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What Does an African Look Like?
By Vadim Liberman
Increasingly, ordinary Africans resemble ordinary African-Americans—from around 2009. The sub-Saharan region imports about a quarter of the world’s used clothing, much of it from the United States. In fact, up to 80 percent of the 2.5 billion pounds of clothes that Americans donate each year to places like the Salvation Army and Goodwill stores eventually end up in vast markets like the one pictured above, in Uganda.
Each day, at the numerous open-air bazaars in and around Kampala, hundreds of thousands of shoppers pick through a sea of imported clothes each day. A Ralph Lauren shirt—only slightly frayed—may cost less than local traditional garb. Indeed, it’s not uncommon for local businesspeople to snap up suits to wear to their next meeting.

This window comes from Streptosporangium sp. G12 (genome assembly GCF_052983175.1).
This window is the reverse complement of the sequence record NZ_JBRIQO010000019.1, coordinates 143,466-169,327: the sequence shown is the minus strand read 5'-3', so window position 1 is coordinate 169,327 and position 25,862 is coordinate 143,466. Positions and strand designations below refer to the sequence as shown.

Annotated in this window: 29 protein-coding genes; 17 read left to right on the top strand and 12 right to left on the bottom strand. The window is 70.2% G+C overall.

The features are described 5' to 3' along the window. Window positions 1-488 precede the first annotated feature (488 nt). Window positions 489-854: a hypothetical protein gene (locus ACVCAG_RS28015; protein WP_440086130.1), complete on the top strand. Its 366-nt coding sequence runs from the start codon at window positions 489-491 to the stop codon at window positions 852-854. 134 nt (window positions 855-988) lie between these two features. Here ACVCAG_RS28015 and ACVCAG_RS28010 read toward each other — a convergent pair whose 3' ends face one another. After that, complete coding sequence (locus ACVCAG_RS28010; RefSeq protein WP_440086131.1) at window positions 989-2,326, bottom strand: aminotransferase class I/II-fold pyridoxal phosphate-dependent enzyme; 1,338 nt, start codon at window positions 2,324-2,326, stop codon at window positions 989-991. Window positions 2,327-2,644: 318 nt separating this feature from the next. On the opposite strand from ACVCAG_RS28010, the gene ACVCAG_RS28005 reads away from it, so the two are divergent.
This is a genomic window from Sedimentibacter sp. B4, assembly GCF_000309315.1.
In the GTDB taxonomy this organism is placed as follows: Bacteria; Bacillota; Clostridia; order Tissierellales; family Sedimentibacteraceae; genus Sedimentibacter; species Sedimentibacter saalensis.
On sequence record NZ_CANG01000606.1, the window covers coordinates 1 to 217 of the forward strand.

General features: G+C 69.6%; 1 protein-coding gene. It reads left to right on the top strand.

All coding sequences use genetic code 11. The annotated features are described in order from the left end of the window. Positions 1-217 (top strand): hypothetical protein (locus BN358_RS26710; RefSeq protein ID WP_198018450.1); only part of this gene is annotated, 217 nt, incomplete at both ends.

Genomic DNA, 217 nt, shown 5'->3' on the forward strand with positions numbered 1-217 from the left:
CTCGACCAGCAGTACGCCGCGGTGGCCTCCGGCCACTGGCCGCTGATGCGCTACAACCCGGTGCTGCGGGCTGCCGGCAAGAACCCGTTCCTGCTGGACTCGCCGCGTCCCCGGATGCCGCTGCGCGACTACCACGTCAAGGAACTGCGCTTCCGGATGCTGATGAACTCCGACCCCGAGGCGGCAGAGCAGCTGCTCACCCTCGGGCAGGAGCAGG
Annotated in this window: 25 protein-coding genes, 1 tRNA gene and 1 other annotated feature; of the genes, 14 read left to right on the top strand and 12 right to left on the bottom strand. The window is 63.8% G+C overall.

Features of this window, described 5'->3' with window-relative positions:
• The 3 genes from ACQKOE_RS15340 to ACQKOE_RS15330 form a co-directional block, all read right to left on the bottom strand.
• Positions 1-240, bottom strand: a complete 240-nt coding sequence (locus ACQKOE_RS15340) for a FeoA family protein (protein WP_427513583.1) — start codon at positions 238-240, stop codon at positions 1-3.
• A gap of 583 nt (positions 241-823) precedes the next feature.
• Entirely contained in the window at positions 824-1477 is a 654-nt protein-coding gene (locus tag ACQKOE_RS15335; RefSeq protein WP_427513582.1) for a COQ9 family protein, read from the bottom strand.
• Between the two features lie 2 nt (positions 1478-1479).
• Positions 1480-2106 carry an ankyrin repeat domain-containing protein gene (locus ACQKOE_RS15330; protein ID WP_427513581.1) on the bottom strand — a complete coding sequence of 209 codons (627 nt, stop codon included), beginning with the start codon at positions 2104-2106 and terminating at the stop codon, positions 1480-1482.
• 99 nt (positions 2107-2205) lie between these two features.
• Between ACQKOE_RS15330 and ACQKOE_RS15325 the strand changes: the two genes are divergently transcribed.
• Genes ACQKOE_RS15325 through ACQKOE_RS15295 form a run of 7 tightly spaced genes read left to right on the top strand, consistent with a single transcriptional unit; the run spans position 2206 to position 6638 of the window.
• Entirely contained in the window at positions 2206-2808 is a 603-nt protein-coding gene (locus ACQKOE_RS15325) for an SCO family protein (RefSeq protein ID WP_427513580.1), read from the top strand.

However, in getting a good bargain, some critics see a bad deal. As one local Ugandan told The New York Times some years back, “These secondhand clothes are a problem. Ugandan culture will be dead in ten years, because we are all looking to these Western things. Ugandan culture is dying even now. It is dead. Dead and buried.”
Losing local culture is one thing. Losing money is another—and some governments are taking notice. Because importation of secondhand clothes tends to hurt domestic textile and apparel manufacturers, some countries, such as Nigeria and Eritrea, ban or institute heavy restrictions on pre-owned clothing. South Africa, for instance, permits charitable—but not commercial—resale of imported used clothes. And every so often, Ugandan lawmakers also threaten to crack down on the trade. No one seems worried, though. Even where there’s heavy regulation, illegal marts openly thrive. With markets, like clothes, it seems black never goes out of style.